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  • Writer's pictureDr. Juhanna Rogers, PH.D


More and more, businesses have made diverse hiring a priority, and we have heard from so many of our members about the challenges they face, not just in diverse talent recruitment, but in retention. It’s not just about getting the people. It is about fostering an environment where they can thrive and grow.

While the pandemic has impacted the employment of so many, we are beginning to see trends that talent — particularly young and diverse talent — are choosing to explore their options to find employment where their abilities, voices and potential are nurtured and valued. Likewise, the prioritization of diversity and inclusion by employers, clear pathways to promotion and corporate stances on social issues are increasingly among required criteria for jobseekers, not just a preference.1

Among the trends employers must recognize is that talented professionals of all backgrounds are changing jobs for more fulfilling roles. They seek purpose, desiring to drive meaningful impact in their role. They seek autonomy, and want to be able to work when, where and how they want. We are in an age where it is possible, via smartphones and laptops, to do anything from anywhere. With remote work options likely here to stay across many professions and industries,2 consider how this form of flexibility could expand your organization’s diversity by creating more opportunities for more individuals. These job seekers are also looking for companies where a work-life balance is valued and possible.

This demographic wants to work at companies that have a social consciousness about equity matters and they want to see their companies act upon that corporate responsibility. A recent study found that “68% of employees would consider quitting their current job and working with an organization with a stronger viewpoint on the social issues that matter most to them.”3 Others have noted the foundational nature of this thinking for today’s generation of job seekers. “[There] is a generational shift in the belief that these values are really important and foundational to their experiences as workers,” said Alvin B. Tillery Jr., director of the Center for Diversity and Democracy at Northwestern University. “If you’re under 35, you expect these conversations [on systemic racism], and if you don’t offer them, you’ll have trouble recruiting.”4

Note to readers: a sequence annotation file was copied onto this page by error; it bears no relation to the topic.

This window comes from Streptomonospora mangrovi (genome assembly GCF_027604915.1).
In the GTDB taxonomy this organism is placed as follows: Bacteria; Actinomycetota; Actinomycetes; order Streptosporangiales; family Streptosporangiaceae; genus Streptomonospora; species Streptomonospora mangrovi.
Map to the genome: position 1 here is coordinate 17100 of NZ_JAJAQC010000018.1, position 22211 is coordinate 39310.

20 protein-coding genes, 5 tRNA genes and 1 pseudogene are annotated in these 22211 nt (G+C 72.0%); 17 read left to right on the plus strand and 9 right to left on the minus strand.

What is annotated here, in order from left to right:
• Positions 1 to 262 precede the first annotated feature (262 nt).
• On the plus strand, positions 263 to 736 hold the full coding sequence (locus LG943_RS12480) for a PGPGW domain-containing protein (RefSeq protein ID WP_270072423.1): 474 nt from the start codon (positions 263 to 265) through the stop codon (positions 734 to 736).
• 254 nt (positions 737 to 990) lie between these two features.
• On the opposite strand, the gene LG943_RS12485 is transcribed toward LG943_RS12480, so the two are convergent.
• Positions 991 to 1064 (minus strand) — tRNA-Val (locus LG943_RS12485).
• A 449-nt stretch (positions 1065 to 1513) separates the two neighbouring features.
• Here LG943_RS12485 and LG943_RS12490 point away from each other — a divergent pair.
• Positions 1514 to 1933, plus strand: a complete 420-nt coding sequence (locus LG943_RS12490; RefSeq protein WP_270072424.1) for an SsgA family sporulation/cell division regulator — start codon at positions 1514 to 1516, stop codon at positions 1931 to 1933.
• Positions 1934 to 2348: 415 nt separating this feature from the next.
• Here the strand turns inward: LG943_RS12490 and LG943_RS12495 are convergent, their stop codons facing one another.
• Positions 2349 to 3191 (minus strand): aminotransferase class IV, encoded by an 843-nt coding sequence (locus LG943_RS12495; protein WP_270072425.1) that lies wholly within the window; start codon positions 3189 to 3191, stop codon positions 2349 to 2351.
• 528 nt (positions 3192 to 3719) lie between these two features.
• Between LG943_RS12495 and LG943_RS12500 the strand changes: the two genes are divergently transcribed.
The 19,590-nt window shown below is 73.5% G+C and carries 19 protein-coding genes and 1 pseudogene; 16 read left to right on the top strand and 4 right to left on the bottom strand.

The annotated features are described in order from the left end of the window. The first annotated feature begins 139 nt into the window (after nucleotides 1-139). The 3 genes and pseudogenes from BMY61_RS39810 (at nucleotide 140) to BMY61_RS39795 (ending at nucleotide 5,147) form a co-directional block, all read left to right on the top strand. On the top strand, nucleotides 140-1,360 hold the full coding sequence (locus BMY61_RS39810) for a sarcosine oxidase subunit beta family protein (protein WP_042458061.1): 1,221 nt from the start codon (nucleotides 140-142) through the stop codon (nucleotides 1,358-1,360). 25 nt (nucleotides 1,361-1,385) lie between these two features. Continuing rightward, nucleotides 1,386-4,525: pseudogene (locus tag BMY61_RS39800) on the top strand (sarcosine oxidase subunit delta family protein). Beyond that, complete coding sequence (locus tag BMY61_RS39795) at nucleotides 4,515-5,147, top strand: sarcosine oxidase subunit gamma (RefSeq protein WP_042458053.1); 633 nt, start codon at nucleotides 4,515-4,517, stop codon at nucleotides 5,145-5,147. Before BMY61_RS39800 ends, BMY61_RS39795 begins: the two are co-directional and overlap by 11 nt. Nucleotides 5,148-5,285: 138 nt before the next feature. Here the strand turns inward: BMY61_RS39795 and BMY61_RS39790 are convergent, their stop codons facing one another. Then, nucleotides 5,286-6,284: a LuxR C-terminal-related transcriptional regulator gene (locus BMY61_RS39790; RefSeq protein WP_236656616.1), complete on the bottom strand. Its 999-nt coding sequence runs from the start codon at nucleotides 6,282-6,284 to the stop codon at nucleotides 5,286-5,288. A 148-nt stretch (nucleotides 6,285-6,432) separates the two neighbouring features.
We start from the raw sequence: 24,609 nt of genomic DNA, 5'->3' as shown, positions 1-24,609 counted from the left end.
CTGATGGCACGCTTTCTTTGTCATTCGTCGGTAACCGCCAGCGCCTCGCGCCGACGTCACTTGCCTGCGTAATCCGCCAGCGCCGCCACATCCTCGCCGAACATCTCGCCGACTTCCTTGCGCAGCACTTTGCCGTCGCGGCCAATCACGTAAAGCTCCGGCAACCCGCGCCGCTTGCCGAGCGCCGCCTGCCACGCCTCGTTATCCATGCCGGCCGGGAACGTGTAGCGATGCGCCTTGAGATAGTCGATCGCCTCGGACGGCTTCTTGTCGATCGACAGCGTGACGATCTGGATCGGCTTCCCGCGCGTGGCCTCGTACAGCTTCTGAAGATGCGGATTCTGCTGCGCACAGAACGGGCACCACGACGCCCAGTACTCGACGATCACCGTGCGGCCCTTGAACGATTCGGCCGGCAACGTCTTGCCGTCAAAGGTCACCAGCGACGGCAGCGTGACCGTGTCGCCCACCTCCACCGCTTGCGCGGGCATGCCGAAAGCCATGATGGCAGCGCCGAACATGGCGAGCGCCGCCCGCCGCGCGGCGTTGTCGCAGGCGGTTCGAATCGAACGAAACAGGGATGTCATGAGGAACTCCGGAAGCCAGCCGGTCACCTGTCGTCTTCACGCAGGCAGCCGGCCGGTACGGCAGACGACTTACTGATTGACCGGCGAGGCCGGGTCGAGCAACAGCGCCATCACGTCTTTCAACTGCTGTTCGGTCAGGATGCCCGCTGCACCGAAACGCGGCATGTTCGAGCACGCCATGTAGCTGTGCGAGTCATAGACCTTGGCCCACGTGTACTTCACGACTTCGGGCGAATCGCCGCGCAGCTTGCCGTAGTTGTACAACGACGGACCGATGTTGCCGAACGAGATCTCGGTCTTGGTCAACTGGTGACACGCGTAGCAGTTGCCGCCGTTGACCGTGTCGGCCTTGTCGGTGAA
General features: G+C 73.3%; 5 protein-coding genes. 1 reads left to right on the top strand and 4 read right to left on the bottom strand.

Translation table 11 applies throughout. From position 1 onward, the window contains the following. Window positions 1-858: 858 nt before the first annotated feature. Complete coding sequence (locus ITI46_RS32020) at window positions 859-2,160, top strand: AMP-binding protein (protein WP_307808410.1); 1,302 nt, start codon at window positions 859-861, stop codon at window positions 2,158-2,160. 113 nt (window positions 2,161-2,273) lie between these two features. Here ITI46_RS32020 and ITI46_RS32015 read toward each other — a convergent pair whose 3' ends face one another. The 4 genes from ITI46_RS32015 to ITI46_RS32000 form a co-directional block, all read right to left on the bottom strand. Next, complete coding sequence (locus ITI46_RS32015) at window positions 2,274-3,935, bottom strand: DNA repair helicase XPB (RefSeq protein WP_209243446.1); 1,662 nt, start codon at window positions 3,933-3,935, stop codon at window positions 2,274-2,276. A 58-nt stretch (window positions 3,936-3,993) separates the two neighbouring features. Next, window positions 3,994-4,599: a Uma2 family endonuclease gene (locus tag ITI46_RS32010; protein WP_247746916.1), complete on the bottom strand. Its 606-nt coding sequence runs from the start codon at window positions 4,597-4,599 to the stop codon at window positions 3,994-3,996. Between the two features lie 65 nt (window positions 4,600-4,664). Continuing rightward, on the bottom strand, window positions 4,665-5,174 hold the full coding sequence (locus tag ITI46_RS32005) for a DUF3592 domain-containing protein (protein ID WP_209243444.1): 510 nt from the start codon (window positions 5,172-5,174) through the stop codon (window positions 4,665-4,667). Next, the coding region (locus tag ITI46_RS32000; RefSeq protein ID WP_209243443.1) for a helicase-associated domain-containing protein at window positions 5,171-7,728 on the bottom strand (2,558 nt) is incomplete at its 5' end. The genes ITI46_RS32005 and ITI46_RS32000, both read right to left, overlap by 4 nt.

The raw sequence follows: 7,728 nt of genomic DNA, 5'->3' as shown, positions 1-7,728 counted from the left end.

To recruit and retain diverse talent that not only benefits your business but supports the growth and development of these individuals in your workforce, it is critical to foster opportunities for learning and leadership. Ensure that all levels and demographics within your workplace have access to mentorship, professional development, performance reviews, and goal setting with supervisors that are focused on growth, delivering results and elevating their potential.

CenterState CEO’s Generation Next Initiative focuses on attracting and retaining diverse young professionals in Central New York, fostering opportunities for career advancement, and connecting diverse talent through social engagement and networking. Reach out to us at to learn more about how you and your teams can get involved in supporting or participating in these networking and connection opportunities.

-Dr. J.

Dr. Juhanna Rogers is vice president of Racial Equity and Social Impact at CenterState CEO. Contact Dr. Rogers at to learn more about racial equity and social impact initiatives, DEI training courses and consultation services available through CenterState CEO.

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